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Cystic Fibrosis

What Is CF?

Cystic fibrosis (say: SIS-tik fi-BRO-sus), or CF, is a disease that causes the body to make thick, sticky mucus (say: MYOO-kus). This causes problems in two major areas: the lungs and the digestive system.

What Happens in CF?

Healthy lungs make mucus, which protects the airways and makes it easier to breathe. To make normal mucus, which is thin and watery, the body needs a special protein. This protein is defective in cystic fibrosis. So the body makes thick, sticky mucus instead, which can clog the lungs. This creates a place where bacteria can easily grow — and bacteria cause infections.

And it's not only the airways and lungs that are affected by cystic fibrosis. Mucus-producing cells line the digestive system, including the stomach, intestines, liver, pancreas, and reproductive organs. The pancreas makes enzymes that help digest food and hormones that help absorb sugar. Thick mucus in the pancreas can make it hard for people to digest food and get all the vitamins and nutrients they need.

What Causes CF?

CF is an inherited disease, which means it's passed down from parent to child. Someone who has CF was born with it. Maybe you've heard someone say, "It's in your genes." Genes make up the blueprint each of your cells follows to make you a unique individual.

People with CF got the disease because their moms and dads each had a gene for CF. You need two CF genes (one from mom and one from dad) to have cystic fibrosis.

Cystic fibrosis can be mild or severe, depending on the person.

How Is CF Diagnosed?

Although someone with cystic fibrosis is born with it, it isn't always found at birth. It may take a while for symptoms to develop. Doctors may suspect CF if a kid coughs a lot and gets a lot of lung infections. A kid also might have big, bulky bowel movements (poop) or may not gain weight as expected.

To know for sure, the doctors can do a simple test that doesn't hurt. Kids with CF have more salt in their sweat than other kids. So by testing a sample of sweat to check how much salt is in it, doctors can see if a person has CF.

How Is CF Treated?

The aim of CF treatment is to keep the lungs clear of mucus and free of infection. It's also important for someone with CF to eat well.

A kid with CF will work with a medical team, including doctors, nurses, dietitians, and respiratory therapists. A respiratory therapist knows a lot about breathing and how the lungs work. They can teach a kid with CF to do special breathing exercises that help get rid of extra mucus. Breathing treatments also help by adding moisture and delivering medicine into the lungs.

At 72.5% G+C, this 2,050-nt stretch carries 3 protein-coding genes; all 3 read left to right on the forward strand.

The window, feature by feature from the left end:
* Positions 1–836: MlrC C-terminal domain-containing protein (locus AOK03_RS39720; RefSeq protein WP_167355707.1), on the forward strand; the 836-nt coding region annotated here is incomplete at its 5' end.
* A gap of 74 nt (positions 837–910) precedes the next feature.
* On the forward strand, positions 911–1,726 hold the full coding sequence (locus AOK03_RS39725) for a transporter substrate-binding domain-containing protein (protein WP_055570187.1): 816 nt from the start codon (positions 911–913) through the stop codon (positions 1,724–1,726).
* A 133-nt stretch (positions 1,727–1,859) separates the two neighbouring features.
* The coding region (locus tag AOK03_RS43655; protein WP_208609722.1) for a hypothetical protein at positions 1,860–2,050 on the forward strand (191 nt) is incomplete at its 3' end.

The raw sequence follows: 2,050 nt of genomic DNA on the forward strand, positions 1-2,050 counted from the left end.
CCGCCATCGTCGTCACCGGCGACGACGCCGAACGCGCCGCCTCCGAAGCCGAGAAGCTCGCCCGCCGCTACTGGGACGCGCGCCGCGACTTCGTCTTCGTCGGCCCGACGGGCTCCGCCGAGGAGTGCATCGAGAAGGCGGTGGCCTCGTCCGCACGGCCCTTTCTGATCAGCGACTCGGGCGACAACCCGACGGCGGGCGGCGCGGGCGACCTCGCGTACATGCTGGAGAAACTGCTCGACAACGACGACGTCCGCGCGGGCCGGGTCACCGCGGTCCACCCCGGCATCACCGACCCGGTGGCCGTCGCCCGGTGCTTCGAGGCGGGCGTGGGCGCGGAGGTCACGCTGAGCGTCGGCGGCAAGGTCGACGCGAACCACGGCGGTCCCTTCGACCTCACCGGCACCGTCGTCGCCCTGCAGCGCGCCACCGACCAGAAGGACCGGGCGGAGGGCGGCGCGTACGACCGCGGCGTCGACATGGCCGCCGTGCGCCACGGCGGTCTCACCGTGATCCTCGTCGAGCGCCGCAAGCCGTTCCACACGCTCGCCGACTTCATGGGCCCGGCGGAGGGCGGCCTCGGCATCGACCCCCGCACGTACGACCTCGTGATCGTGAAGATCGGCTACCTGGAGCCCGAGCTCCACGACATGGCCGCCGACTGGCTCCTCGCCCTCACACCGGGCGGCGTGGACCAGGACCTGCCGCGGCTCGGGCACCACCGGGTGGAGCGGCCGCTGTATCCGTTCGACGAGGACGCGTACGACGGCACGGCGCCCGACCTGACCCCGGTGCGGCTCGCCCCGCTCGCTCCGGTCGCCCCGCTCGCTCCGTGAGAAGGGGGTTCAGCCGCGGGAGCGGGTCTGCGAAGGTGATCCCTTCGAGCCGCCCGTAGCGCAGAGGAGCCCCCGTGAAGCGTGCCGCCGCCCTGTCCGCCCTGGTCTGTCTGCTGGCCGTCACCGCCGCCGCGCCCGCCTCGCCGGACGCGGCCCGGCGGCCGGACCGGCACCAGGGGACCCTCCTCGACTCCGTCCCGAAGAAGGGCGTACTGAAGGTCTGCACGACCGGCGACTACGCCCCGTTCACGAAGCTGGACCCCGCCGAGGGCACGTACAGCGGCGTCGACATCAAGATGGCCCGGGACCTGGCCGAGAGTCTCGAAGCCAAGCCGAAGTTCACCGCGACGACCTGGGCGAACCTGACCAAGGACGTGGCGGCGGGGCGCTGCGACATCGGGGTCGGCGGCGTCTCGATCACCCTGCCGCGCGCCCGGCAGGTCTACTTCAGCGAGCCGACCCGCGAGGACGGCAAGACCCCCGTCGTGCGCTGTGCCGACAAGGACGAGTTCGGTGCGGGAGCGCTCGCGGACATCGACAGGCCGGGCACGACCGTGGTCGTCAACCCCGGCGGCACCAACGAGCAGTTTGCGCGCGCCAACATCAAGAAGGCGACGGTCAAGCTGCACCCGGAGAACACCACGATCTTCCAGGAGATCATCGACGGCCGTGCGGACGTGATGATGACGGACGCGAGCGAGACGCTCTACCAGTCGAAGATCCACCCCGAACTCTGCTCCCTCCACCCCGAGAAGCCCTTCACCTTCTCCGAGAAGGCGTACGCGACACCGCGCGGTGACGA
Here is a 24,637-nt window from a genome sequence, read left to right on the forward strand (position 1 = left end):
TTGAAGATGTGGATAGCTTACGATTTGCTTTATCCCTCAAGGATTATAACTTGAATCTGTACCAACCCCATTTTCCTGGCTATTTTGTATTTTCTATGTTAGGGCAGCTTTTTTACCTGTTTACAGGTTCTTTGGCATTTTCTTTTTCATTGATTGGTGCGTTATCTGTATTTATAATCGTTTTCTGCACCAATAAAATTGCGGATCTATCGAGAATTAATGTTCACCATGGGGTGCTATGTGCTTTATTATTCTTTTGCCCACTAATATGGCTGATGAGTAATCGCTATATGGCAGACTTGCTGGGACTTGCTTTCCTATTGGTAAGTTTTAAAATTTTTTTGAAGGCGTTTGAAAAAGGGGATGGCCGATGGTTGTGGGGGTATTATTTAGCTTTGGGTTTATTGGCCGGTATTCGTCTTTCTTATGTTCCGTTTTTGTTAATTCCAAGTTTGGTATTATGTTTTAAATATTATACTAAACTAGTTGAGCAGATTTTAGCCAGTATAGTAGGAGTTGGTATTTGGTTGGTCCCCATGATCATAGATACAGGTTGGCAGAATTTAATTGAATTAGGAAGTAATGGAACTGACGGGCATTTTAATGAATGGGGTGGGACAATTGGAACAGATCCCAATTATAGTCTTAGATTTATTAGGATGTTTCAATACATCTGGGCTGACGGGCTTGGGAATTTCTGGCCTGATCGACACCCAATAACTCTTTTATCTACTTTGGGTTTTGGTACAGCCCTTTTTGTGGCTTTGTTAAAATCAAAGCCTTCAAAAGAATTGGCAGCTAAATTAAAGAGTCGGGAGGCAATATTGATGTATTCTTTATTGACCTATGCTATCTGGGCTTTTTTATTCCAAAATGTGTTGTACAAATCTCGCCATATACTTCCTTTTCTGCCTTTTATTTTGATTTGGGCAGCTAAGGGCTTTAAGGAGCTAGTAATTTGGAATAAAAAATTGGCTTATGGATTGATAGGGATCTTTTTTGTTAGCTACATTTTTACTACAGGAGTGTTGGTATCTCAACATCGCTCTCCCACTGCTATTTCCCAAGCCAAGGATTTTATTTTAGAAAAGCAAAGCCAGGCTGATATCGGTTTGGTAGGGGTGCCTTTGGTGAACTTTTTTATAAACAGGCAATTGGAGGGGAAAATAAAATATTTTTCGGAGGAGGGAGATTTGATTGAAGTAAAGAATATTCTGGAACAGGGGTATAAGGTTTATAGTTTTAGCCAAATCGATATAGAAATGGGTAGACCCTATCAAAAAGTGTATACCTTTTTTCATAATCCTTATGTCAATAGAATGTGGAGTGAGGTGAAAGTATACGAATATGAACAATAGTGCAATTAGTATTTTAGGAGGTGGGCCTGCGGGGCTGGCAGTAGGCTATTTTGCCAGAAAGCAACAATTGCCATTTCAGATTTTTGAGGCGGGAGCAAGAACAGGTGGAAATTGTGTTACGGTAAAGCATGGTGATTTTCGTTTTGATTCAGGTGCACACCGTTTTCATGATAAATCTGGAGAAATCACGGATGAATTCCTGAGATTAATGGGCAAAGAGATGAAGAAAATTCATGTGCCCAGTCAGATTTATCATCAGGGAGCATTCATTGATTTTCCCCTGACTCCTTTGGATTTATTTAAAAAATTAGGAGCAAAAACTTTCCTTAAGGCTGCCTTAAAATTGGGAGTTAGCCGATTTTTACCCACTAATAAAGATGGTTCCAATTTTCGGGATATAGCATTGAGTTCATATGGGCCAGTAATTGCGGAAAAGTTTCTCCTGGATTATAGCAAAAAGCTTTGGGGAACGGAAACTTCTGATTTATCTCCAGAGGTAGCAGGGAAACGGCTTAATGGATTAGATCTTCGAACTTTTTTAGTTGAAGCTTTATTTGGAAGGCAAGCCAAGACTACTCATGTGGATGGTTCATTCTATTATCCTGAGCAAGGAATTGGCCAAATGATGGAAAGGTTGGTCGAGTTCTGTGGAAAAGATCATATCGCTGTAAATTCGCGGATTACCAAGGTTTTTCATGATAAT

To help prevent or fight lung infections, wash your hands well and often and try to avoid people who are sick. Taking preventive antibiotics, which kill bacteria, also can help. Sometimes, kids with CF can get respiratory infections and may need to stay at the hospital for a while. The good news is that newer medicines are more effective and help kids with CF recover faster.

Kids with cystic fibrosis have to work a little harder to breathe, and this burns more calories. So it's important that they get enough to eat. Even a kid with CF who eats healthy foods and gets plenty of calories may still have trouble growing and gaining weight.

The problem is that the pancreas can't deliver the enzymes needed to break down protein and fat in food. Kids with CF may have more frequent bowel movements (poop) because they're not absorbing the protein and fat they eat. Most kids with CF take medicine that helps digest food but may also need to take a vitamin and mineral supplement.

A dietitian can help kids figure out which foods to eat and provide special recipes packed with nutrients and calories. Along with eating right, it's important for kids with CF to get regular exercise to make their lungs as strong as they can be.

Living With CF

Kids who have CF have to take care of themselves, but thanks to improved treatment, they can go to school and do regular stuff, just like other kids. Meanwhile, researchers are working on even better treatments and hoping that one day there will be a cure.

Reviewed by: Larissa Hirsch, MD
Date Reviewed: 09-07-2020

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